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mrbrklyn's Blog

06 Feb 2022

The 1973 -P and -D Clad Ike Dollar - the Sleeper of US Modern Coinage Collections

Coins-United States | mrbrklyn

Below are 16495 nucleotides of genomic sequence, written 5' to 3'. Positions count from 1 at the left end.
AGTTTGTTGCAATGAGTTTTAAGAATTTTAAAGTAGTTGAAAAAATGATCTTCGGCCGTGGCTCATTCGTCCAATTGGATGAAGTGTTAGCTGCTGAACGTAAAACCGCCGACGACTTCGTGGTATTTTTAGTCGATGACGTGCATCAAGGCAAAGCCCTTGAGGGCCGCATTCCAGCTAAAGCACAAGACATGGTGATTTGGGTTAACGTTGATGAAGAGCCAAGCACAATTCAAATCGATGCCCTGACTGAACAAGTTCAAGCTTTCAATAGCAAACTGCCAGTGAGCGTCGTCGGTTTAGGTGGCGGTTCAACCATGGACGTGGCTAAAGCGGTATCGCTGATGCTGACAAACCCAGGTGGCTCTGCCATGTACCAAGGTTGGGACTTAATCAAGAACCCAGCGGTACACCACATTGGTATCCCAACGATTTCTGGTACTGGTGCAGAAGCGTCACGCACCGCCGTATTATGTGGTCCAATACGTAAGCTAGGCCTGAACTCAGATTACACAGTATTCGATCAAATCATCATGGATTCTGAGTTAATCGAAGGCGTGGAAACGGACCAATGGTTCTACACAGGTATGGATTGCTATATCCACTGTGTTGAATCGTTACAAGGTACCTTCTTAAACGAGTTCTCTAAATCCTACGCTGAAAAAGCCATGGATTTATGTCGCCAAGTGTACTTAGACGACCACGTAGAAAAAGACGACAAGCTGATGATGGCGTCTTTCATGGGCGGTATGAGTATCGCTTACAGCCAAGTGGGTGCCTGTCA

As silver was removed from circulating coinage in the US, the US designed that were generally created for silver never adapted well to the Copper-Nickel coinage and the metal itself, despite being almost 90% copper, is quite hard, and easily scratched. It is a very utilitarian material used in salt water piping, boat hulls, etc. When I think back on this, it seems that they gave no consideration to the beauty of the minted coins when choosing the material at all. Clearly this is the kind of decision made by an entrenched government bureaucracy. The got coins, but face it, for 40+ years we have been stuck with coins that suck. The material wears out of the dyes, doesn't impress deeply or sharply, and the quality of the coins has been constantly bad, especially when coupled with high speed presses. In the wake of this, the US Mint decided to bring back the US Dollar coin, largely for the use of Las Vegas slot machines. When Eisenhower died in 1969, this gave imputes for silver commemorative and clad circulating dollars to be minted. Republicans where particularly happy to get the coin out as coinage was dominated with Democrats, with Roosevelt, and Kennedy. The Kennedy half was a real claw in the side, and Eisenhower's former VP, Richard Nixon, was all too pleased to see his former running mate have equal time. Additionally, the success of the US moon landings begged for a big splashy propaganda outlet, and the Ike Dollars covered all these grounds. The Silver Ikes were well designed and lovely. The Clad design just never really worked and coins were sincerely ugly. They often came out looking like big Nickel plugs (even though they were actually more copper). They were poorly minted, hard, cold, and clanked in the till when used in the register. Outside of the casinos, they were disliked except as novelty pieces. As a 7 year old child at these times, I liked them in my collections draw. But these things were not going to be carried around in peoples pockets. By 1973, the mint stopped producing them for circulation. Already astute collectors were pouring over rolls of Ikes looking for the very rare decent example. But this was not an option for 1973, as there were not rolls to be had. The 1973 Ikes were limited to the special edition mint sets that were sold that included both Denver and Philadelphia. This results in a real shortage of collectable 1973 Ikes. It also meant that collectors tore through hundreds of thousands of mint sets to find decent Ikes. As we are reach 50 years after these events, appreciation of these coins is coming into focus and the 1973 Ike is proving to be the hardest of the Ike series to find in high MS state. All the clad Ikes are conditional rarities in gem states. The coins were so badly produced that it is actually difficult to grade them. Coins that might be 62 grade in the Morgan series would be hotly sort after gem Ikes for the 1973 Clad series. The result is that Ike prices are quickly being propelled to record values. High grade Ikes are escalating in prices and showing a very strong market, and this will likely continue for the rest of my life, and likely yours as well.

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